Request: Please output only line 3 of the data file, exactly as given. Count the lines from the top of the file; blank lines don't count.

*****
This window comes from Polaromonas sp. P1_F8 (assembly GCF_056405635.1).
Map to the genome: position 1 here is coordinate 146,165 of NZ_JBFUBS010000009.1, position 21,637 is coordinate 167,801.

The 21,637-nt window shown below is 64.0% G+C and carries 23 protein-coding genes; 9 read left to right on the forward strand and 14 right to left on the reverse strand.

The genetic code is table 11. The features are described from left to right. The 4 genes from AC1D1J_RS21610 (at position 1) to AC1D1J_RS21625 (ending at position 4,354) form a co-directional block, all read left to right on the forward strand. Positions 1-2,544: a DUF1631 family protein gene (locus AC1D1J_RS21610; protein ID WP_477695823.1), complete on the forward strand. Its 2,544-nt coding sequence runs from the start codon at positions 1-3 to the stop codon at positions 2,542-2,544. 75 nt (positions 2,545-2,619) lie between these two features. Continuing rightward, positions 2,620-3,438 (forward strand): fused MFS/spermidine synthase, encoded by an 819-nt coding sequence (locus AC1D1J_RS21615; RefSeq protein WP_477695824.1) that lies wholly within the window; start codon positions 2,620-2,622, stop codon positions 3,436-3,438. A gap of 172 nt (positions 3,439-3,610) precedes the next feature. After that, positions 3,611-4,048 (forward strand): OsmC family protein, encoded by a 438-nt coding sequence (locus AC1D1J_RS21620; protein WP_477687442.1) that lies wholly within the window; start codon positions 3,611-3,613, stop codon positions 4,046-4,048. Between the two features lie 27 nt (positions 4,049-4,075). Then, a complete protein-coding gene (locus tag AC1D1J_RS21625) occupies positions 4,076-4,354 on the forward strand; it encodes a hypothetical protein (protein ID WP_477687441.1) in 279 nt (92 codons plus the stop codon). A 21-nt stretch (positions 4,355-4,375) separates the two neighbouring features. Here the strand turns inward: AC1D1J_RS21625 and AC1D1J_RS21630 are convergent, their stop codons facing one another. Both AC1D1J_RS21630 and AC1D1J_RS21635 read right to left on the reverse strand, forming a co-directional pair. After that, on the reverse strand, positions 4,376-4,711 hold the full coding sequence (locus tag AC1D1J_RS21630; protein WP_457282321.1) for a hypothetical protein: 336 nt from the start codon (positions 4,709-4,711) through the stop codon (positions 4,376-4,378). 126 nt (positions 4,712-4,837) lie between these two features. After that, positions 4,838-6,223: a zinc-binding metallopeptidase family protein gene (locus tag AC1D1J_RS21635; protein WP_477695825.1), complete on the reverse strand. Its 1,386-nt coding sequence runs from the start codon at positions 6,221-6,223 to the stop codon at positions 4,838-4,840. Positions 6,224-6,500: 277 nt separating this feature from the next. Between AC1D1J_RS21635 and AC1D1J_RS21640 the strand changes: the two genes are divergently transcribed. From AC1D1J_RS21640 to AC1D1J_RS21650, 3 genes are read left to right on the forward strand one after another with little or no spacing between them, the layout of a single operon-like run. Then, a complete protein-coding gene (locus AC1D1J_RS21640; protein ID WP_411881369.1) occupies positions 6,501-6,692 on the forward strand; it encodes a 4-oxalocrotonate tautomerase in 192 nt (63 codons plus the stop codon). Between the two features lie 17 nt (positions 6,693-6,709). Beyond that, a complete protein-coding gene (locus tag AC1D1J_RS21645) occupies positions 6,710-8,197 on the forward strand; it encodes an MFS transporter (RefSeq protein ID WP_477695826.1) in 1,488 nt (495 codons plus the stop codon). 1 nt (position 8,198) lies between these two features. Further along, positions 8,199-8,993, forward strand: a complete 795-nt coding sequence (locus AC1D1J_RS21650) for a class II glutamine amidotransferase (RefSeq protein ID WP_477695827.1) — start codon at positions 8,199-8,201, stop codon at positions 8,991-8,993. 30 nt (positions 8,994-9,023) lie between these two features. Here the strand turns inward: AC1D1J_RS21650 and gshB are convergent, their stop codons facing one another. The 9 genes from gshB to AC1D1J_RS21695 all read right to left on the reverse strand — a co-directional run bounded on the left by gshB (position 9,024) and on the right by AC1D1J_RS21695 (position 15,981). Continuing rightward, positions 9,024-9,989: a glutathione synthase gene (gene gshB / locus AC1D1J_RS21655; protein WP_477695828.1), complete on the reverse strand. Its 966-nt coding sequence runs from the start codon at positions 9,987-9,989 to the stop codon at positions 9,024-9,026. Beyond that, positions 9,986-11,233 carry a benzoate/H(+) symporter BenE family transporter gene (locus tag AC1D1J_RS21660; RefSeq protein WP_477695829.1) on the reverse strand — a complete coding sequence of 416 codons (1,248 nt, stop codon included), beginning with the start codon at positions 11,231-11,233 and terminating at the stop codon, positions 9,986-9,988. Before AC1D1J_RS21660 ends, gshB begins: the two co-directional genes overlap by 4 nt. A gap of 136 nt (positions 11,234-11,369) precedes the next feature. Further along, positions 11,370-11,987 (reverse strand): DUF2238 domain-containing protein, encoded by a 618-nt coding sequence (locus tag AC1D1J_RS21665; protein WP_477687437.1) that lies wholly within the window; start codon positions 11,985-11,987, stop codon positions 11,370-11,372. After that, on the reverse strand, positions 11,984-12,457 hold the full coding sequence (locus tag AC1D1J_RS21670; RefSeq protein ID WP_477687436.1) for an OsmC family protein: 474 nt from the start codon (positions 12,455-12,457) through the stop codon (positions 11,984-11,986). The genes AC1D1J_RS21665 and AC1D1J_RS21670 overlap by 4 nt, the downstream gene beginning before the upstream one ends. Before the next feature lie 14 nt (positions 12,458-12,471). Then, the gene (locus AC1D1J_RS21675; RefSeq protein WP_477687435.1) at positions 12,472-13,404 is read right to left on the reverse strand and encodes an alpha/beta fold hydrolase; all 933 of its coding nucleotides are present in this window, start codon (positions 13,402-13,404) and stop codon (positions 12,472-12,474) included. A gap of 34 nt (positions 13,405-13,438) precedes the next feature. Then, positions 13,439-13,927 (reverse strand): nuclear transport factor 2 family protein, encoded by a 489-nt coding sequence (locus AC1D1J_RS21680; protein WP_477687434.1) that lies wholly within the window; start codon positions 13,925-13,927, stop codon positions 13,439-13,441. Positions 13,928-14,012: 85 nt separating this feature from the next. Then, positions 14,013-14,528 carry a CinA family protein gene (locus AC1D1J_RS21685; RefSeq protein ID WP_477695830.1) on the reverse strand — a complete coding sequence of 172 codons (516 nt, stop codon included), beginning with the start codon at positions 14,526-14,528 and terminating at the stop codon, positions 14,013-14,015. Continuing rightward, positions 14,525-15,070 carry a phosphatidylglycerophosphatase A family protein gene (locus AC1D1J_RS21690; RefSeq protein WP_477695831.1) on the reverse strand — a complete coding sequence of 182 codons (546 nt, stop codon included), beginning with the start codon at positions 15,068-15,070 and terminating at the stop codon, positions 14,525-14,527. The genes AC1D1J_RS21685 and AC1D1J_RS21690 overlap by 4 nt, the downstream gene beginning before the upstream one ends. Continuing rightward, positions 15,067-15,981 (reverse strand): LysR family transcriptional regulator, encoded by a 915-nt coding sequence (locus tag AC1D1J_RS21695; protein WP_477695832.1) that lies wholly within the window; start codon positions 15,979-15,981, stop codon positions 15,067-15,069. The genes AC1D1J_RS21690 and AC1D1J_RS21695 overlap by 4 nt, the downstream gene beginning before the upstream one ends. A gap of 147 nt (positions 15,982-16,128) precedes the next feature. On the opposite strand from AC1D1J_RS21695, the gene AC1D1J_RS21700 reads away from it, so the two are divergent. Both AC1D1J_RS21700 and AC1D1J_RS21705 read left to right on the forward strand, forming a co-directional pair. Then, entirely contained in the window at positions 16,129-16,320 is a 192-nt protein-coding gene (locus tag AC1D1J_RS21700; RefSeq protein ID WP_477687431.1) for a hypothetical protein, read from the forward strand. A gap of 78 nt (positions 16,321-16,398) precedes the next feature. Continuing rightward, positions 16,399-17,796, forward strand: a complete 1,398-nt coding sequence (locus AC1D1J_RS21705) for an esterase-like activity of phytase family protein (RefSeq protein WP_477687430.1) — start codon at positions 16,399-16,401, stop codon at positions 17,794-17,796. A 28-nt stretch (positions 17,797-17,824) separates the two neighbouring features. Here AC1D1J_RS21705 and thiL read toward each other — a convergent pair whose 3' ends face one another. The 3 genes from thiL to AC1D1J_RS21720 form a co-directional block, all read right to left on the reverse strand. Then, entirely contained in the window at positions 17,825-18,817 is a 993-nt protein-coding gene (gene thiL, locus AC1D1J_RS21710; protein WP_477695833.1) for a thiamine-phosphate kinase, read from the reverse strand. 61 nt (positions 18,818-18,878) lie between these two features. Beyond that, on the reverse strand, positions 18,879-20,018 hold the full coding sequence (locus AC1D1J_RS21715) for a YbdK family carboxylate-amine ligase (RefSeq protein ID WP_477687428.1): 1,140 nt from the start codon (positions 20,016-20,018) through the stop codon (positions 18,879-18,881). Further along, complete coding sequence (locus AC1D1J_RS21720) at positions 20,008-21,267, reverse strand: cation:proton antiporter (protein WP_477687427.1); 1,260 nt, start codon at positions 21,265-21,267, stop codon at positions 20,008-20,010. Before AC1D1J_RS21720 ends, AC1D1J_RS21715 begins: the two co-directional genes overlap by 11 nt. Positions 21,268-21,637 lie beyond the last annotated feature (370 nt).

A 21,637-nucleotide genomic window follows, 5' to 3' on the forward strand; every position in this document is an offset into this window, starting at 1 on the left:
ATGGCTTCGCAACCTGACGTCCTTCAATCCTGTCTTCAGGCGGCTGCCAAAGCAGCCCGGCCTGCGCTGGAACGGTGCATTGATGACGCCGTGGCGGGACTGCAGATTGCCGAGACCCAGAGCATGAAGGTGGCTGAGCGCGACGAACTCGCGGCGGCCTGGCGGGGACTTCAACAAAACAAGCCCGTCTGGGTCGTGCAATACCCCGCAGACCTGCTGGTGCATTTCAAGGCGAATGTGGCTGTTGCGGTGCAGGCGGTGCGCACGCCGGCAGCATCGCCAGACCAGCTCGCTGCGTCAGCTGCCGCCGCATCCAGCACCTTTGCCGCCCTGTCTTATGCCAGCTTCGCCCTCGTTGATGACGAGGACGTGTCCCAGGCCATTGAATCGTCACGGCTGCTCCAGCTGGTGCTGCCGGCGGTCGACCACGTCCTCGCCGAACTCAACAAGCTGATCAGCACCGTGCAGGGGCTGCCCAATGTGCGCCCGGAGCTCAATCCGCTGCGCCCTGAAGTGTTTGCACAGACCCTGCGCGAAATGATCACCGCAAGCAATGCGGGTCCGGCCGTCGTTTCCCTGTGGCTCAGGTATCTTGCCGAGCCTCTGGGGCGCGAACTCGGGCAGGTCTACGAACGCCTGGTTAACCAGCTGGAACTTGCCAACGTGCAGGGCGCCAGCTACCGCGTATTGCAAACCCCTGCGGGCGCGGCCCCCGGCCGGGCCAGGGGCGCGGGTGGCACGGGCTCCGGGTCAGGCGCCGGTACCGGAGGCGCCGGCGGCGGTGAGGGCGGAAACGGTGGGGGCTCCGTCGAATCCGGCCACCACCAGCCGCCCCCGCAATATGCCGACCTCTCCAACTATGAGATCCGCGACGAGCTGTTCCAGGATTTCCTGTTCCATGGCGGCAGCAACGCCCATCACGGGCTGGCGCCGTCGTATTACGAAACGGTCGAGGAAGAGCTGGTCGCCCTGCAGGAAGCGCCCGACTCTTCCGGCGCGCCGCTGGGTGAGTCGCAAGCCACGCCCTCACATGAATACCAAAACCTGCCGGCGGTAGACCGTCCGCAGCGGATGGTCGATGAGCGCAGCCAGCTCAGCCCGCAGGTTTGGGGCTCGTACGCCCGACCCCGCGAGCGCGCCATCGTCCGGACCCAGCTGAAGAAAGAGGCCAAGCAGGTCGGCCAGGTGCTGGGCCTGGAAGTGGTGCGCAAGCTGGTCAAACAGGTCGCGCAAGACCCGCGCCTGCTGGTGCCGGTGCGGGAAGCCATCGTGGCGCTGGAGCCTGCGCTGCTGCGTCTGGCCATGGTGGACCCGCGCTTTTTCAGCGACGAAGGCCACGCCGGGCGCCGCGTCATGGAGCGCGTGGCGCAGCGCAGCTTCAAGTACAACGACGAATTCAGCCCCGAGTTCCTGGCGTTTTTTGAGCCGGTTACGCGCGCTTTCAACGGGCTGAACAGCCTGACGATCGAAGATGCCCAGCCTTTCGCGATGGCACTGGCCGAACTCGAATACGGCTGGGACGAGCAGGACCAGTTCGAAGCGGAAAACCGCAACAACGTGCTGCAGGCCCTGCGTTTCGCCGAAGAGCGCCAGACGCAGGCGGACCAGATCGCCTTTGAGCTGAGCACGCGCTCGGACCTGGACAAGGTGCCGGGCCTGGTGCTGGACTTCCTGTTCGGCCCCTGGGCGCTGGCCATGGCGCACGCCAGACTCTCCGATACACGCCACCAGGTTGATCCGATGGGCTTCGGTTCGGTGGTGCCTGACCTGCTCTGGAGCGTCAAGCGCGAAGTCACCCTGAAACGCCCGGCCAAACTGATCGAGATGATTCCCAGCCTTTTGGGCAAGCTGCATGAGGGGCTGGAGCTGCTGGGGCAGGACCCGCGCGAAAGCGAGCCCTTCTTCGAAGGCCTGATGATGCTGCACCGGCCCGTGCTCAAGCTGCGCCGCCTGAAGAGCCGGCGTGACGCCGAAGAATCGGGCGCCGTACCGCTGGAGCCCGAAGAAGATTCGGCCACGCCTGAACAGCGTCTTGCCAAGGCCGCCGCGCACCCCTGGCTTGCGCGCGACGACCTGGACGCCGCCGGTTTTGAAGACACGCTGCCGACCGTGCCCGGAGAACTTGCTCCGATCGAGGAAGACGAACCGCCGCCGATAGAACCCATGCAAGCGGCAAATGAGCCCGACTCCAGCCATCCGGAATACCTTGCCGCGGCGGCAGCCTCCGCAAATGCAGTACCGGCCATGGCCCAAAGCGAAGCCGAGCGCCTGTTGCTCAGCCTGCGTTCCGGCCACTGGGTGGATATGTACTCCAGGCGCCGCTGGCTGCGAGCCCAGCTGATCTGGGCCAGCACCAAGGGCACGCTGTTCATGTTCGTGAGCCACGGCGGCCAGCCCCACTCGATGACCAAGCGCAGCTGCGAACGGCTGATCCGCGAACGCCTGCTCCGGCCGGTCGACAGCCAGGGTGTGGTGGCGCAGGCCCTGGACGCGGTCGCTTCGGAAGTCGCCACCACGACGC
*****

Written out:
The 21,637-nt window shown below is 64.0% G+C and carries 23 protein-coding genes; 9 read left to right on the forward strand and 14 right to left on the reverse strand.